Miner’s rule is probably the simplest cumulative damage model. It states that if there are k different stress levels (with linear damage hypothesis) and the average number of cycles to failure at the ith stress, Si, is Ni, then the damage fraction, C, is:
– ni is the number of cycles accumulated at stress Si.
– C is the fraction of life consumed by exposure to the cycles at the different stress levels.
In general, when the damage fraction reaches 1, failure occurs. The above equation can be thought of as assessing the proportion of life consumed at each stress level and then adding the proportions for all the levels together. Often an index for quantifying the damage is defined as the product of stress and the number of cycles operated under this stress, which is:
Assuming that the critical damage is the same across all the stress levels, then:
For example, let’s say WFailure=50 for a component. So the component will fail after 10 cycles at a stress level of 5, or after 25 cycles to fail at a stress level of 2, and so on. Using Eqn. (2) as the critical value of damage that will result in failure, Eqn. (1) becomes:
C represents the proportion of the cumulative damage to the critical value.
A part is subjected to a fatigue environment where 10% of its life is spent at an alternating stress level, σ1, 30% is spent at a level σ2, and 60% at a level σ3. How many cycles, n, can the part undergo before failure? If, from the S-N diagram for this material the number of cycles to failure at σi is Ni (i =1,2,3), then from the Palmgren-Miner rule failure occurs when:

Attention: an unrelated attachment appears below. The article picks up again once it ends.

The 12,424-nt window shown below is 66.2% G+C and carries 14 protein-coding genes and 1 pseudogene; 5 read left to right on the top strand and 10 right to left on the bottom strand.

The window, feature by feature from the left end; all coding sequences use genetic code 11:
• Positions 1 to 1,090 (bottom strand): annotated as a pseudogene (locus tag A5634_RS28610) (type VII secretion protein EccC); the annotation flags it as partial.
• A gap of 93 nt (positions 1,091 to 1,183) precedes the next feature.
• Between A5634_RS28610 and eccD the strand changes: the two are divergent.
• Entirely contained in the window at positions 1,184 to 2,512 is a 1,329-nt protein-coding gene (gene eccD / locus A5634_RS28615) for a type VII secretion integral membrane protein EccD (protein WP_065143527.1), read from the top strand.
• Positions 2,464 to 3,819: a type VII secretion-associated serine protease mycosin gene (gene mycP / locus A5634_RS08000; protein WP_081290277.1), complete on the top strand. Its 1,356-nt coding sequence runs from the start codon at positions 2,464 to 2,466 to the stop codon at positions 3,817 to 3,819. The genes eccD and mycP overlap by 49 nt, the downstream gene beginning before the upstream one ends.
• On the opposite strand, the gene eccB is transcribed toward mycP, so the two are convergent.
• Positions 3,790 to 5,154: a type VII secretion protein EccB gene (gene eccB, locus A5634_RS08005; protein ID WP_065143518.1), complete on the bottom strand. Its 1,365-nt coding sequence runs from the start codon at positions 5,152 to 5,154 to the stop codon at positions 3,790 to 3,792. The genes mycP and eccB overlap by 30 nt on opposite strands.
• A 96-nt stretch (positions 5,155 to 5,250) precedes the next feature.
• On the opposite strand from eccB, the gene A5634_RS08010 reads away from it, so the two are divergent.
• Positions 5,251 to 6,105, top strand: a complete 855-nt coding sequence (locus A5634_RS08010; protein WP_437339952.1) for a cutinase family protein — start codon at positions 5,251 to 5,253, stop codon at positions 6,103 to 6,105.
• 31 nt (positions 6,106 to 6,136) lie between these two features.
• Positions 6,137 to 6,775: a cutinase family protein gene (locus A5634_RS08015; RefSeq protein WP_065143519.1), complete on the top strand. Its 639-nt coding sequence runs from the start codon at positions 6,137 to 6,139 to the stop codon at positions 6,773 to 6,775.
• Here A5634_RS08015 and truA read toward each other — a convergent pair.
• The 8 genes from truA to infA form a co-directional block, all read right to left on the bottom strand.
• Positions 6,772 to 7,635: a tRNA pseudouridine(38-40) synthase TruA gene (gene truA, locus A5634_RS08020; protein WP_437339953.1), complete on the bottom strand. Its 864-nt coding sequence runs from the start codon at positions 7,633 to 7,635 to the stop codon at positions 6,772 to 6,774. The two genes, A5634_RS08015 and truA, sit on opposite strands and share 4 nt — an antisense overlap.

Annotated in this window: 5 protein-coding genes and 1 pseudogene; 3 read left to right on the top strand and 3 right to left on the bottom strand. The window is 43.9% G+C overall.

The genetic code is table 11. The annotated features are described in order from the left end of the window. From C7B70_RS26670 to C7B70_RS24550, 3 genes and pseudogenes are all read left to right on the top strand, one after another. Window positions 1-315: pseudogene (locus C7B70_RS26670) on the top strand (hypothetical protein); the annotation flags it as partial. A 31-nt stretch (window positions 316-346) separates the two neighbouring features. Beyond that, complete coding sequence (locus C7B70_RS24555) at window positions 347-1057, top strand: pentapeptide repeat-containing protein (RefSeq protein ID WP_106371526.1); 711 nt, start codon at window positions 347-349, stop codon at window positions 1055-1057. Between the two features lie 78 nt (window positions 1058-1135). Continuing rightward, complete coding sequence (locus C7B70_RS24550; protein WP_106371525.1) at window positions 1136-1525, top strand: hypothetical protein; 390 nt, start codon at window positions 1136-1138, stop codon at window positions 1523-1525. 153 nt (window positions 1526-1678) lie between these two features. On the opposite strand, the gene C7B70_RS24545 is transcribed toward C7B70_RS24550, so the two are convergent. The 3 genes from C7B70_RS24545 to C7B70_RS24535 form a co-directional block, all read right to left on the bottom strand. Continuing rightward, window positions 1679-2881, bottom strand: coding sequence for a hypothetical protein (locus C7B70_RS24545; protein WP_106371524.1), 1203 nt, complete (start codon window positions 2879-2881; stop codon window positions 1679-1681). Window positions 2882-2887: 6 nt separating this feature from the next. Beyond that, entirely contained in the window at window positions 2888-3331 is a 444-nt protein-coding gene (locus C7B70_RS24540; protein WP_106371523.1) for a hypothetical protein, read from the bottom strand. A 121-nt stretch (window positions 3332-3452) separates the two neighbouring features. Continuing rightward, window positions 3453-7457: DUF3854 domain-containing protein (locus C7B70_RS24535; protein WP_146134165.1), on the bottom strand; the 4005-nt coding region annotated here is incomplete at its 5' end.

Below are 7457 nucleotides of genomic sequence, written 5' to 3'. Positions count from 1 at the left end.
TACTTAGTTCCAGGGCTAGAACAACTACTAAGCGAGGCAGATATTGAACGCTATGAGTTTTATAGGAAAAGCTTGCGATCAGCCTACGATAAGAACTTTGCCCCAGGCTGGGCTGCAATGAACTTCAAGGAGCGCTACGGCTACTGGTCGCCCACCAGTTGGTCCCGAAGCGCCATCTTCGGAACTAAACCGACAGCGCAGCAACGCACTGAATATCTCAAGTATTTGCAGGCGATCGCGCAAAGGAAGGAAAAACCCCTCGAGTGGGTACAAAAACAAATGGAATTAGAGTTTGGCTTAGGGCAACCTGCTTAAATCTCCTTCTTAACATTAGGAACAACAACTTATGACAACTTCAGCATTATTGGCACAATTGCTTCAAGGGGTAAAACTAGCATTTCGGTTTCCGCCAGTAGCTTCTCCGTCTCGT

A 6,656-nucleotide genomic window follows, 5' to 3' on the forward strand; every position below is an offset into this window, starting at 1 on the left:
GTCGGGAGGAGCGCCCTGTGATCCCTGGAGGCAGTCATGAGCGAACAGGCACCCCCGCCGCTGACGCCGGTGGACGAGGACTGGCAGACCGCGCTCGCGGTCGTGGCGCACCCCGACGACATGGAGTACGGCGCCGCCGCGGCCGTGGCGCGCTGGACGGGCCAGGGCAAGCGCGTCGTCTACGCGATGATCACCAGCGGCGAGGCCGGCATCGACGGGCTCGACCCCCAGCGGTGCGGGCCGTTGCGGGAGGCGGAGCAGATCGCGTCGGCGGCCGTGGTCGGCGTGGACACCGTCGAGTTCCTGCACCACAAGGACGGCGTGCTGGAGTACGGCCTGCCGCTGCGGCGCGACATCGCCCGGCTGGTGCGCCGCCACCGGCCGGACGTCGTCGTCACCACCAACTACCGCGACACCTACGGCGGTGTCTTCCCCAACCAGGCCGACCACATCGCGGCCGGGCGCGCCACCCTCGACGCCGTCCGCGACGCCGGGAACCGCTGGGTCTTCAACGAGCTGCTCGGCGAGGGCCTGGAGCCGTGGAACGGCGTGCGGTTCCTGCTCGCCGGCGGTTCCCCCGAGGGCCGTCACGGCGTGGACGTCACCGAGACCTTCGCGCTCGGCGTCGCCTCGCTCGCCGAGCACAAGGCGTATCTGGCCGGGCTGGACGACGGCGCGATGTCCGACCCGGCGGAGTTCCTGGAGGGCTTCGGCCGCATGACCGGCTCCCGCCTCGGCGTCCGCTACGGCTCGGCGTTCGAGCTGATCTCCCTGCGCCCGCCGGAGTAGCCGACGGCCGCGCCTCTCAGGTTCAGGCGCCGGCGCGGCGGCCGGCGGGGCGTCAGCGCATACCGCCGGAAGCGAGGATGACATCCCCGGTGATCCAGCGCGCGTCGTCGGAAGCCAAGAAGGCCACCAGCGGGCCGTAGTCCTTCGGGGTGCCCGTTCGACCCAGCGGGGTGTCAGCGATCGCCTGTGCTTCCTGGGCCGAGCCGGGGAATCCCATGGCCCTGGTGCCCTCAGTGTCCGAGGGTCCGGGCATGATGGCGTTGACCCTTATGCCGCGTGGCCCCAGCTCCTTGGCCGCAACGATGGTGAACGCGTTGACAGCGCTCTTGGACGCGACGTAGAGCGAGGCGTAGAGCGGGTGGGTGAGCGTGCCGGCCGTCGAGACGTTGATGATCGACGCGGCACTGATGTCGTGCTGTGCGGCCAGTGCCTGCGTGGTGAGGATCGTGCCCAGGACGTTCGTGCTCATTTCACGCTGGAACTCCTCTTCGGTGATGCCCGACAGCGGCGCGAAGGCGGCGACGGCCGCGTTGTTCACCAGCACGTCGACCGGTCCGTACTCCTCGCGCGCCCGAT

Above is shown the solution for n cycles given.
1. “High-low” fatigue tests where testing occurs sequentially at two stress levels ( σ1 ,σ2) where σ1 >σ2 generally shows that failure occurs when
where C normally is < 1, i.e the Palmgren-Miner rule is non-conservative for these tests. For “low-high” tests, c values are typically > 1.
2. For tests with random loading histories at several stress levels, correlation with the Palmgren-Miner rule is generally very good.
3. The Palmgren-Miner rule can be interpreted graphically as a “shift” of the S-N curve. For example, if N1 cycles are applied at stress level σ1 (where the life is N1 cycles), the S-N curve is shifted so that goes through a new life value, N’1.
A major limitation of the Palmgren-Miner rule is that it does not consider sequence effects, i.e. the order of the loading makes no difference in this rule. Sequence effects are definitely observed in many cases. A second limitation is that the Palmgren-Miner rule says that the damage accumulation is independent of stress level. This can be seen from the modified S-N diagram above where the entire curve is shifted the same amount, regardless of stress amplitude.
Limitation: Effect of Notch Plasticity (“Fatigue of Structures and Materials – Jaap Schijve”)
Crak length at failure:
(Source: “Fatigue of Structures and Materials – Jaap Schijve”)
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